179 Commercial Street.
Humankind had already managed to fly across the Atlantic Ocean by 2 May 1925, when the two-masted John R. Manta departed New Bedford to hunt for whales in the Hatteras grounds off the Carolinas. It was not a successful venture. The schooner returned to port on 20 August 1925 with only 300 barrels of oil; half of its storage capacity. Yet the voyage was much celebrated because it was believed to have been the last commercial whaling trip under sail from an American port. And the schooner owed its existence to Capt. Joseph Manta (1846-1928), whose base of operation was here, at Manta’s Wharf.
Born in Portugal, Manta shipped from Lisbon as a cabin boy at the age of 10, according to the Yarmouth Register. He arrived in Boston in 1867, and nearly perished that year when the vessel on which he was serving, Velma, wrecked off Plymouth during a blizzard. He was rescued by members of the United States Life-Saving Service — forerunner of the Coast Guard — stationed at Manomet Beach.
Captain Manta settled in Provincetown in 1869, the Register said. (The Advocate said 1864.) He opened a grocery store in this neighborhood in 1876, according the History of Barnstable County. And he was also active in founding and leading the St. Peter’s Aid Society in the mid-1870s.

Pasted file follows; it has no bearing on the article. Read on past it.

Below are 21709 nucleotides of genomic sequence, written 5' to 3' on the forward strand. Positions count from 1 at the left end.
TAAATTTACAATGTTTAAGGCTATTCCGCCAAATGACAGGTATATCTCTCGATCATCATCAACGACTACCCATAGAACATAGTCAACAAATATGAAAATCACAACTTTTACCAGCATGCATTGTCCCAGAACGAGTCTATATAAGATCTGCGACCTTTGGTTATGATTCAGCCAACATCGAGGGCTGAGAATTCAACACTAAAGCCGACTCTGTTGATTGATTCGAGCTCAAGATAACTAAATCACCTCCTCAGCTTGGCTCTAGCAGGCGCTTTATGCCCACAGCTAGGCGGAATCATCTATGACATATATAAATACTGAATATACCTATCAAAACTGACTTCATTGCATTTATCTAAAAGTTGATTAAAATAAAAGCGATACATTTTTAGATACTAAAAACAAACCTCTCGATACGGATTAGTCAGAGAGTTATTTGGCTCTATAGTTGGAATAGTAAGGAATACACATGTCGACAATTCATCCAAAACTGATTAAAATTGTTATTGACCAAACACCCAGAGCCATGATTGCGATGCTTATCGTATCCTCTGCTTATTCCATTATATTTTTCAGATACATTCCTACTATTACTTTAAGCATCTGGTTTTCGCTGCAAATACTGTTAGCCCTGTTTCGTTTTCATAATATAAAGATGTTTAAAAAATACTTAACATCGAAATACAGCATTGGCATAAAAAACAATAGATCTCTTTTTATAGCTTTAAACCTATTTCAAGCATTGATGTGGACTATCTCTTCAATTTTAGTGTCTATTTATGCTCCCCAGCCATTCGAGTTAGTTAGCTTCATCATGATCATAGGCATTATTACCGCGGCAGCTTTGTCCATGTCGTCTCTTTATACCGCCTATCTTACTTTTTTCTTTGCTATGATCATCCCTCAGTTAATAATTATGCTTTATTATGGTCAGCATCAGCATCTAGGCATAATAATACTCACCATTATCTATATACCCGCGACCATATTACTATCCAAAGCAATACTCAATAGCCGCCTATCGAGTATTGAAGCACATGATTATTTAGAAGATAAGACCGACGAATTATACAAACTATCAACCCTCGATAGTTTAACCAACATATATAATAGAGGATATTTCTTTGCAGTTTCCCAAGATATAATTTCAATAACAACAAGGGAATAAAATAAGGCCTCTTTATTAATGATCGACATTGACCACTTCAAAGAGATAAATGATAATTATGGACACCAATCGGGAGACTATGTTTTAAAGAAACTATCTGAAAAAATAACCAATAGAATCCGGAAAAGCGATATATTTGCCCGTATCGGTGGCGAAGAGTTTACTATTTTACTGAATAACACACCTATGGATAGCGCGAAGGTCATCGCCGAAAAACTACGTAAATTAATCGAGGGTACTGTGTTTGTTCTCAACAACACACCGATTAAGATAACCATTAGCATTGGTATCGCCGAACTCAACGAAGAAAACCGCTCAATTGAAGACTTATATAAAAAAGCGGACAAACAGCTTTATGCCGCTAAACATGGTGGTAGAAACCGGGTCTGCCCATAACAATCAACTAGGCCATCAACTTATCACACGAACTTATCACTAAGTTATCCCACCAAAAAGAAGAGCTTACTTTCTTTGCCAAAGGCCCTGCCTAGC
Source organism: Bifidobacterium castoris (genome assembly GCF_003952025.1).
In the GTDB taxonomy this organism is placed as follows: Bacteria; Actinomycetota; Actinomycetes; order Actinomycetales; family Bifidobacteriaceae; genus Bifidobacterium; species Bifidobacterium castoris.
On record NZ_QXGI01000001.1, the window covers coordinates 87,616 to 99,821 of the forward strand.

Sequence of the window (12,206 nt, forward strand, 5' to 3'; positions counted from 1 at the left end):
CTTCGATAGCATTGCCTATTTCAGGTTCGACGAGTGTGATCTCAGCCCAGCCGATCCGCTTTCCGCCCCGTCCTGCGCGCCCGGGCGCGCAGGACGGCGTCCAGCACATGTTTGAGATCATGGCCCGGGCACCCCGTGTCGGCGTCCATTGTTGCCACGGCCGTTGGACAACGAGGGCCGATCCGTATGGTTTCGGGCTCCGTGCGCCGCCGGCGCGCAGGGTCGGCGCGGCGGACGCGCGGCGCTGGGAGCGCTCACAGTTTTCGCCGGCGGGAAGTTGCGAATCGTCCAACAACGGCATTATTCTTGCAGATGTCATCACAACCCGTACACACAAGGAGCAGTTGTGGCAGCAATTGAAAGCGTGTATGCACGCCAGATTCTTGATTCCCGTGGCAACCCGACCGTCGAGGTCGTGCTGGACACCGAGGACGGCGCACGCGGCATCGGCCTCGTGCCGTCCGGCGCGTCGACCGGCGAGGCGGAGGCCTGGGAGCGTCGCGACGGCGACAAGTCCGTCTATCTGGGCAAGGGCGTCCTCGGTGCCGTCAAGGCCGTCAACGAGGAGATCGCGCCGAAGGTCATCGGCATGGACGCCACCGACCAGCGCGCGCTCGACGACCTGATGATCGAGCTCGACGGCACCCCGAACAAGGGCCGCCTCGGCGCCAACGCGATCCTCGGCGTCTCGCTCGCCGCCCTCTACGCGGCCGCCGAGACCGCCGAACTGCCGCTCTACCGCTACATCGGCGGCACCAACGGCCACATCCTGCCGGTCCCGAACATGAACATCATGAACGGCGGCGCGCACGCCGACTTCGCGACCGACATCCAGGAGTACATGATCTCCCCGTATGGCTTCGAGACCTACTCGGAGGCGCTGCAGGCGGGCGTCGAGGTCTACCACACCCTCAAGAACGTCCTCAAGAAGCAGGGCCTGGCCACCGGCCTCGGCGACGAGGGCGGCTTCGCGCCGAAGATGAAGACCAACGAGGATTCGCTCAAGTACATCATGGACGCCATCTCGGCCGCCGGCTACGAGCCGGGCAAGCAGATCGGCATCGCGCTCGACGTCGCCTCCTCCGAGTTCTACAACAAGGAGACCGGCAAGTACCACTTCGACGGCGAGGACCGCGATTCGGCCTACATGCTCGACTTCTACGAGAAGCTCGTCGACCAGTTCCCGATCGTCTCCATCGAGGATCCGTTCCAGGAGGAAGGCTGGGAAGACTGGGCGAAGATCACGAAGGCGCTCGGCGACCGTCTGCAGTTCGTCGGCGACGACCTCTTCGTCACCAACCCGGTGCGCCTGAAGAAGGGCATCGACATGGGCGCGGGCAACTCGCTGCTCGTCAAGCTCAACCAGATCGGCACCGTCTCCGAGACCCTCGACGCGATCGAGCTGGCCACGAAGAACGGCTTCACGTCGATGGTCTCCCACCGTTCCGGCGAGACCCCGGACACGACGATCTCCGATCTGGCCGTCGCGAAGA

A photograph taken around 1899 from Joseph Manta’s Wharf, the deck of which fills the foreground, also shows the Centenary Methodist Episcopal Church and the B. H. Dyer hardware and paint store directly in front of the church. Posted by Salvador R. Vasques III on his Facebook page, My Provincetown Memorabilia Collection, 25 September 2017.
Left: The red arrow points to Joseph Manta’s Wharf as it was depicted in Bird’s Eye View of the Town of Provincetown, Barnstable County, Mass., 1882, by A. F. Poole. Norman B. Leventhal Map Center, Boston Public Library, Call No. G3764.P78A3 1882.P6. Right: The wharf was pretty much unchanged nearly three decades later. But it would not survive the 1910s. The long wharf in the foreground was known as Steamboat, Bowley’s, and Matheson’s. Walker’s Bird’s-Eye View of Provincetown, c1910, by George H. Walker. Norman B. Leventhal Map Center, Boston Public Library, Call No. G3764.P78A3 1910. W3.